The University of Arizona

SWCCN Book Club: Geoengineering-Could it Save the Day?

February 16, 2012
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Are greenhouse gas emissions going up or down? Are governments and international agreements working to grapple effectively with moving to a low- or zero-carbon economy?

Up and no.

Third question: Is the climate getting weirder and more dangerous? Yes.

Even climate activists like Bill McKibben are starting to talk about geoengineering as a serious option that we may be forced to turn to if climate and weather patterns get even scarier even faster.

After being numb to the climate issue during the Bush years, I re-engaged on the issue after reading this report on geoengineering from the Royal Society. It makes for bracing and sobering reading. Check out this link to a summary, then read the report if you want...

http://royalsociety.org/policy/publications/2009/geoengineering-climate/

For a time, I thought geoengineering would be my next book project, but then I read Hack the Planet and How to Cool the Planet, both good reads and important overviews of this controversial approach to the climate problem. I also attended a conference on geoengineering and wrote about it for The American Scholar.

My take-away? There is much debate and a lot of thoughtful consideration among those who are thinking about geoengineering. That was reassuring. But a lot remains unsettling–such as the regional climate consequences of some forms of geoengineering.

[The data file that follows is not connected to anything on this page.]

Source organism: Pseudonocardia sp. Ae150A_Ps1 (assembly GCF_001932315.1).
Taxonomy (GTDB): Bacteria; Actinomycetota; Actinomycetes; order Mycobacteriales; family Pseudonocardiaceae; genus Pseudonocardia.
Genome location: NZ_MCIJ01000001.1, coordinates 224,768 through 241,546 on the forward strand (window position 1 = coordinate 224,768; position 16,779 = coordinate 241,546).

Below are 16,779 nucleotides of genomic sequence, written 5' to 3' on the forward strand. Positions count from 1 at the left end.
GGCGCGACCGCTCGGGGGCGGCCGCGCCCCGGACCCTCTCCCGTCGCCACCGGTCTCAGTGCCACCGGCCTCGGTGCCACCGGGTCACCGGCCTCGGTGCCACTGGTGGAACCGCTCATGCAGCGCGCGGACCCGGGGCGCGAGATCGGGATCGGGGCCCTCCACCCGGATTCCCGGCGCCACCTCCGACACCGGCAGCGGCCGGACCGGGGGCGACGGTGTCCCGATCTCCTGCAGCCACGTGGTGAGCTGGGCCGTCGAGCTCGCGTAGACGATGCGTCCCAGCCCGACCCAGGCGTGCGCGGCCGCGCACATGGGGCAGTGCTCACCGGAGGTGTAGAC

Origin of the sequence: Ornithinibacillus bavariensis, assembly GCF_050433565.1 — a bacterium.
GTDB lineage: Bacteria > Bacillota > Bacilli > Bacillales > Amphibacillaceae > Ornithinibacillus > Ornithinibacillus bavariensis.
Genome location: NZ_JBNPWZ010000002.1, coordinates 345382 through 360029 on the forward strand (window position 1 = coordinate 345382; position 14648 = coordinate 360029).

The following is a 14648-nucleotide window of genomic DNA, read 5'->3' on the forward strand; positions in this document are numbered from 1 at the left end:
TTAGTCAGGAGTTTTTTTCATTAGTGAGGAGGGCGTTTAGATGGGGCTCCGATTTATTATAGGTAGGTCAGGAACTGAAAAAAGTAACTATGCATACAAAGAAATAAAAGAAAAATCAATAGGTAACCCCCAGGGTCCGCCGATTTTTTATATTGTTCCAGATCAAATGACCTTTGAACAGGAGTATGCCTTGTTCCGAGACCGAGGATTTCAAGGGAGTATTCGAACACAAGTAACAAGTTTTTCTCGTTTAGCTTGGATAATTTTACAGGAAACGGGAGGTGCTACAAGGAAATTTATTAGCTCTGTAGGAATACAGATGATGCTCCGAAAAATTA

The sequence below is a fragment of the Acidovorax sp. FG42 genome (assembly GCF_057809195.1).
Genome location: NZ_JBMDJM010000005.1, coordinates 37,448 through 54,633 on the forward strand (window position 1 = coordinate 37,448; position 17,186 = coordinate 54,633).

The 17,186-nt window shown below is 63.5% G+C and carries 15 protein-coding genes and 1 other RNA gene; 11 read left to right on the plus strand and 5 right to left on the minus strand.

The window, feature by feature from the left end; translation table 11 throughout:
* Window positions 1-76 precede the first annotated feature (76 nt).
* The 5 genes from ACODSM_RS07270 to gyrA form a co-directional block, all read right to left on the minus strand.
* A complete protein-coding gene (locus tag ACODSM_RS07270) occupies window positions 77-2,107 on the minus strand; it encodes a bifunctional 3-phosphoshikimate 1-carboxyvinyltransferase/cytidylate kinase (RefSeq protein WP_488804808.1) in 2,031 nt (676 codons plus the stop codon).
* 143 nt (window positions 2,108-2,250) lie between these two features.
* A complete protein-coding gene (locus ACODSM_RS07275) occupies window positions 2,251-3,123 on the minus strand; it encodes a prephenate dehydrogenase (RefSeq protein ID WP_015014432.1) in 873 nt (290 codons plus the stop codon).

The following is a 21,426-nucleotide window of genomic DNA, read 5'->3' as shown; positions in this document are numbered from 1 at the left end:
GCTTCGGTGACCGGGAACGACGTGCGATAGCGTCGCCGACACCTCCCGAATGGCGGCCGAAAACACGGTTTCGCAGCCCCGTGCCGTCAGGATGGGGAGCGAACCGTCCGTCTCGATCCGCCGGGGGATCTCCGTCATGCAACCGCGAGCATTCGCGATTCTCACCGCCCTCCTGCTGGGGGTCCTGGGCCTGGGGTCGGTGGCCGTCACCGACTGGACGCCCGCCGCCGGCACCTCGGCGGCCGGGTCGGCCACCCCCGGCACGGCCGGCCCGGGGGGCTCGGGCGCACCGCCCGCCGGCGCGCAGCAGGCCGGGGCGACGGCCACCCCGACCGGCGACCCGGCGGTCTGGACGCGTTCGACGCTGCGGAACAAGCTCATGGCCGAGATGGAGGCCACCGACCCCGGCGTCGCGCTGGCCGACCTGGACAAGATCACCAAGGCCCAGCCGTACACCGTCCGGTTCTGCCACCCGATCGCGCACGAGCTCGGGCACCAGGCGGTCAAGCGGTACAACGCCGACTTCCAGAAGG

I’m most interested in SRM techniques–solar radiation management, which promises to be cheap, fast and effective, if also, as it happens, really disturbing.

Maybe I’ve read too much science fiction, but I almost expect in my lifetime to see a sky gone yellow because we were forced by our own inertia to throw up a screen of heat-scattering particles in the air. A dangerous umbrella, as it were.

Who decides when it’s time to do this? Who are the winners and losers? How long do we engage in some form of SRM till we get our act together? Who controls geoengineering projects? Will some nations–or even individuals!–pursue large-scale geoengineering on their own? Will just talking about this freak us out so much that we’ll begin to reduce emissions more rapidly? What field research can or should take place?

If you care about the fate of the biosphere, you have to know about geoengineering. Not because it’s a good thing to do. But because it may be the only thing we’re able to do–to buy us time for smarter options.

Join us as we talk this over on Friday, tomorrow, from 2-4 in Marshall 531.

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